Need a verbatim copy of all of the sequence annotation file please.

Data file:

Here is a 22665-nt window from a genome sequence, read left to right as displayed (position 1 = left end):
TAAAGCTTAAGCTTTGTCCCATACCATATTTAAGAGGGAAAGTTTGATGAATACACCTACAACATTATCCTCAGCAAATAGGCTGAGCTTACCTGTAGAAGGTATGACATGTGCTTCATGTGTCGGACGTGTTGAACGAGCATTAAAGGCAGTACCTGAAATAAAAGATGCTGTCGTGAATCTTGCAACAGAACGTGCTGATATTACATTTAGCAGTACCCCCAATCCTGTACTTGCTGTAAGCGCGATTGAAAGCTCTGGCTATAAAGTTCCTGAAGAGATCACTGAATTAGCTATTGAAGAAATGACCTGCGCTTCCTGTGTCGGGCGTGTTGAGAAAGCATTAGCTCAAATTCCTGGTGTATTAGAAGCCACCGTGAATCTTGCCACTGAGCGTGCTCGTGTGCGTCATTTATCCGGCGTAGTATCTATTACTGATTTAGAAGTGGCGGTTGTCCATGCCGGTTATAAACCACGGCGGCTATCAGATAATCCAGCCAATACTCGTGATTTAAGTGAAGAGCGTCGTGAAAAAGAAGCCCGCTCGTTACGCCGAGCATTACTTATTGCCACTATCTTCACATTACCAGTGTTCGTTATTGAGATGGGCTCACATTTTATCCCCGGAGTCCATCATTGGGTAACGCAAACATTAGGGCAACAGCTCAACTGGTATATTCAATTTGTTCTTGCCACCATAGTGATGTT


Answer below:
Here is a 22665-nt window from a genome sequence, read left to right as displayed (position 1 = left end):
TAAAGCTTAAGCTTTGTCCCATACCATATTTAAGAGGGAAAGTTTGATGAATACACCTACAACATTATCCTCAGCAAATAGGCTGAGCTTACCTGTAGAAGGTATGACATGTGCTTCATGTGTCGGACGTGTTGAACGAGCATTAAAGGCAGTACCTGAAATAAAAGATGCTGTCGTGAATCTTGCAACAGAACGTGCTGATATTACATTTAGCAGTACCCCCAATCCTGTACTTGCTGTAAGCGCGATTGAAAGCTCTGGCTATAAAGTTCCTGAAGAGATCACTGAATTAGCTATTGAAGAAATGACCTGCGCTTCCTGTGTCGGGCGTGTTGAGAAAGCATTAGCTCAAATTCCTGGTGTATTAGAAGCCACCGTGAATCTTGCCACTGAGCGTGCTCGTGTGCGTCATTTATCCGGCGTAGTATCTATTACTGATTTAGAAGTGGCGGTTGTCCATGCCGGTTATAAACCACGGCGGCTATCAGATAATCCAGCCAATACTCGTGATTTAAGTGAAGAGCGTCGTGAAAAAGAAGCCCGCTCGTTACGCCGAGCATTACTTATTGCCACTATCTTCACATTACCAGTGTTCGTTATTGAGATGGGCTCACATTTTATCCCCGGAGTCCATCATTGGGTAACGCAAACATTAGGGCAACAGCTCAACTGGTATATTCAATTTGTTCTTGCCACCATAGTGATGTT